This was the fourth World Series for Giants' assistant coach "Eee-yah!" Hughie Jennings, who had managed young Ty Cobb and the pennant-winning but Series-losing 1907, 1908 & 1909 Detroit Tigers and had been brought in as an assistant coach for the Giants by John McGraw the previous October after Jennings had resigned from the Tigers. The two were teammates on the old Baltimore Orioles in earlier seasons.
Several players on both teams didn't start the 1921 season with either the Giants or the Yankees, and several others moved to other teams during the regular season earlier that year. For the Giants, Johnny Rawlings, Irish Meusel, Casey Stengel and Red Causey started the season as Philadelphia Phillies, who finished last in the National League that year. Outfielder Bill Cunningham had played for the Seattle Rainiers of the Pacific Coast League, nor did Cozy Dolan or Red Shea start the season with the Giants, while the Yankees acquired outfielder Elmer Miller and pitcher Tom Rogers during the season. Nonparticipants from either team in the Series included Curt Walker, Lee King, Johnny Monroe, Rube Benton, Goldie Rapp, Ping Bodie, Tom Sheehan and Tom Connolly.
|1||October 5||New York Yankees – 3, New York Giants – 0||Polo Grounds||1:38||30,203|
|2||October 6||New York Giants – 0, New York Yankees – 3||Polo Grounds||1:55||34,939|
|3||October 7||New York Yankees – 5, New York Giants – 13||Polo Grounds||2:40||36,509|
|4||October 9||New York Giants – 4, New York Yankees – 2||Polo Grounds||1:38||36,372|
|5||October 10||New York Yankees – 3, New York Giants – 1||Polo Grounds||1:52||35,758|
|6||October 11||New York Giants – 8, New York Yankees – 5||Polo Grounds||2:31||34,283|
|7||October 12||New York Yankees – 1, New York Giants – 2||Polo Grounds||1:40||36,503|
|8||October 13||New York Giants – 1, New York Yankees – 0||Polo Grounds||1:57||25,410|
|New York (AL)||1||0||0||0||1||1||0||0||0||3||7||0|
|New York (NL)||0||0||0||0||0||0||0||0||0||0||5||0|
|WP: Carl Mays (1–0) LP: Phil Douglas (0–1)|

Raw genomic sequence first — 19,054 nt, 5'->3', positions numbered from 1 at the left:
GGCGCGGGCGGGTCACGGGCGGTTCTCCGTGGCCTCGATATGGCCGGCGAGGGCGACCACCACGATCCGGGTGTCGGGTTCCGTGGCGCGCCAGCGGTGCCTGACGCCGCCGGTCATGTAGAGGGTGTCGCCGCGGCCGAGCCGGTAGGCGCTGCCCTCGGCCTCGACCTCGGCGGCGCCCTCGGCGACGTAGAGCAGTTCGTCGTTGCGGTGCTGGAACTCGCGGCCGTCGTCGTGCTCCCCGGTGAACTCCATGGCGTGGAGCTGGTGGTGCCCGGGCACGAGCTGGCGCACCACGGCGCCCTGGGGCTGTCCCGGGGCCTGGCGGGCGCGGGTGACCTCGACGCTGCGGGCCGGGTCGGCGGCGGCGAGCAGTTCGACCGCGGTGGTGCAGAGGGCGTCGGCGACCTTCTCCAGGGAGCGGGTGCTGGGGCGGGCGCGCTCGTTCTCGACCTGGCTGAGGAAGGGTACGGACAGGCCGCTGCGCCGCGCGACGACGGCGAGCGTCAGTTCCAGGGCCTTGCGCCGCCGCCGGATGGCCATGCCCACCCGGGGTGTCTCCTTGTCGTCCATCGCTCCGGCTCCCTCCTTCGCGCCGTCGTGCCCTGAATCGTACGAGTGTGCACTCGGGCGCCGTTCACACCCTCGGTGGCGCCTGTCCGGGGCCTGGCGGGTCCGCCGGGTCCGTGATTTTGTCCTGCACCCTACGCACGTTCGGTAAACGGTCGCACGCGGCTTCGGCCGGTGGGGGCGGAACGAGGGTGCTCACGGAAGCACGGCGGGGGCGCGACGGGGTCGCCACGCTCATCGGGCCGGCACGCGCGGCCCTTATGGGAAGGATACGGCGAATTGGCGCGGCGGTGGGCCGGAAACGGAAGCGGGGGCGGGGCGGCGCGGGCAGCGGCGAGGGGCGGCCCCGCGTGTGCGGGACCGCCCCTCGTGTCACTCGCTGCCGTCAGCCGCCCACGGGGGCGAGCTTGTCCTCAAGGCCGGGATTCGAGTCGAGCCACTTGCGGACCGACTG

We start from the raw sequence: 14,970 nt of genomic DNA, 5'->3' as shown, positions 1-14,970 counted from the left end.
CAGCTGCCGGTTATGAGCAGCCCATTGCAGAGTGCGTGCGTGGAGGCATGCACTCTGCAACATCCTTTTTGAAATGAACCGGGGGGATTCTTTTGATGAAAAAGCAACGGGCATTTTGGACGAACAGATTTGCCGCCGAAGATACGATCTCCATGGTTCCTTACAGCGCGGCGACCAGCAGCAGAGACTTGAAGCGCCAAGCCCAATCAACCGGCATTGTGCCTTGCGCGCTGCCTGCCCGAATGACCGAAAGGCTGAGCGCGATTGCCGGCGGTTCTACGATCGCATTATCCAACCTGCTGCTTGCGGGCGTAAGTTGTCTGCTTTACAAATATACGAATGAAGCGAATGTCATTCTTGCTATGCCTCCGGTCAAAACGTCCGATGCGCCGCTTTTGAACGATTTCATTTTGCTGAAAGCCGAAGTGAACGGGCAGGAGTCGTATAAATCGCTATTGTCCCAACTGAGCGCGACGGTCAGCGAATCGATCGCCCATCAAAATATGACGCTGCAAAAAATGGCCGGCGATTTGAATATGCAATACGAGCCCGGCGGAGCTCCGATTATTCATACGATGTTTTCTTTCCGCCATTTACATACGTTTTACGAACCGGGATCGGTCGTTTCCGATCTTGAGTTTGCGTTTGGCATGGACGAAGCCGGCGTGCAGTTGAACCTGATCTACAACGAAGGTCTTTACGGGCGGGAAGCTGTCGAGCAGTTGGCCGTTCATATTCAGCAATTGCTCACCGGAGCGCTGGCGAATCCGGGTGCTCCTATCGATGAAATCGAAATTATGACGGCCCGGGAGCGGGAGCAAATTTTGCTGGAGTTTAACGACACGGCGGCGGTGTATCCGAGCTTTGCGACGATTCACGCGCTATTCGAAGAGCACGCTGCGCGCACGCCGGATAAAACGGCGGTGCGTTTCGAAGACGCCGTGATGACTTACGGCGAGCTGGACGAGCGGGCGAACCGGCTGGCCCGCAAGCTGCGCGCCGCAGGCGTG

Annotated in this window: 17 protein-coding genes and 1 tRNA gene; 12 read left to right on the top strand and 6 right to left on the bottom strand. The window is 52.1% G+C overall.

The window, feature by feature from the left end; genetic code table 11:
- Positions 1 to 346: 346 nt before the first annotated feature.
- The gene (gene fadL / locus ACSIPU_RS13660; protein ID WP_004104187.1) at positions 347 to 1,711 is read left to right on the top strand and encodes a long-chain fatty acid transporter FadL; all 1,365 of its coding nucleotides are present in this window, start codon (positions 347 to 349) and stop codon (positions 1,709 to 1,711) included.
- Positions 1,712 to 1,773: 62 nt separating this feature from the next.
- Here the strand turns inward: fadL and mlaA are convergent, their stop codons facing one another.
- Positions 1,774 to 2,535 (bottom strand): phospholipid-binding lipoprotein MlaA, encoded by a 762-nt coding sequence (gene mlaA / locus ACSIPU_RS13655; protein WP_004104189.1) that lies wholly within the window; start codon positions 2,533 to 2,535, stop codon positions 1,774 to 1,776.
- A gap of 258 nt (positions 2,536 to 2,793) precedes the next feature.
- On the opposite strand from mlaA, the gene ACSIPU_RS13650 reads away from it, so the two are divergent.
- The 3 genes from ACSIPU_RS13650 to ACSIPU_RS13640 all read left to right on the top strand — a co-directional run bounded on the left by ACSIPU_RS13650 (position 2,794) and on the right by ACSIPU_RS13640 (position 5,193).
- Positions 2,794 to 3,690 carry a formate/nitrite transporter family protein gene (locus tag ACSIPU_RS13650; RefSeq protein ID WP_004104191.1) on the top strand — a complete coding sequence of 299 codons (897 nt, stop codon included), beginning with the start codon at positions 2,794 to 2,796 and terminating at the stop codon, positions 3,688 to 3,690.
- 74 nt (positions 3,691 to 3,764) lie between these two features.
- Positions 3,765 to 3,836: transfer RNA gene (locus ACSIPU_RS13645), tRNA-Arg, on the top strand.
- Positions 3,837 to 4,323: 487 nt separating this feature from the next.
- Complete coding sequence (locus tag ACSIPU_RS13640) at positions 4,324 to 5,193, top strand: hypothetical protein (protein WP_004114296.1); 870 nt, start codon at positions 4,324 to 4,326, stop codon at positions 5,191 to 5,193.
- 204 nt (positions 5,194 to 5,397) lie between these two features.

Mays pitched a complete game 5-hit shutout, Frankie Frisch getting 4 of those hits off of Mays in a losing cause for the Giants. This was the first World Series game victory for the Yankees.
|New York (NL)||0||0||0||0||0||0||0||0||0||0||2||2|
|New York (AL)||0||0||0||1||0||0||0||2||X||3||3||0|
|WP: Waite Hoyt (1–0) LP: Art Nehf (0–1)|
Pitching Ruth carefully, the Giants walked the Babe three times; but after the third walk he stole second and then third base, much to the delight of Yankee fans. But when he slid into third, he scraped his elbow severely and the site became infected. Hoyt held the Giants to two hits, the Yankees jumping to a 2-0 lead in the series.
|New York (AL)||0||0||4||0||0||0||0||1||0||5||8||0|
|New York (NL)||0||0||4||0||0||0||8||1||X||13||20||0|
|WP: Jesse Barnes (1–0) LP: Jack Quinn (0–1)|
After getting outscored 6–0 in the first two games of this series and falling behind 4–0 in the top of the third, the Giants tied it with four runs of their own in the bottom half. Later on, an 8-run 7th inning highlighted by Ross Youngs' bases loaded triple turned the tide as the Giants got their first win of this series. Ruth was taken out in the eighth after again scraping his elbow sliding into a base. The Yankees announced after the game that the elbow would have to be lanced and that he would not return for the rest of the Series.
|New York (NL)||0||0||0||0||0||0||0||3||1||4||9||1|
|New York (AL)||0||0||0||0||1||0||0||0||1||2||7||1|
|WP: Phil Douglas (1–1) LP: Carl Mays (1–1)|
NYY: Babe Ruth (1)
Ruth suited up, but stayed on the bench during batting practice. When the game began, however, to everyone's surprise, he popped out of the dugout and jogged to his outfield position. The crowd roared. He kept touching his bandaged arm throughout the game. Despite the injury, he got two hits including a ninth-inning homer, his first World Series home run as well as the first World Series home run in Yankees franchise history. But the Giants won the game and tied the series at 2–2.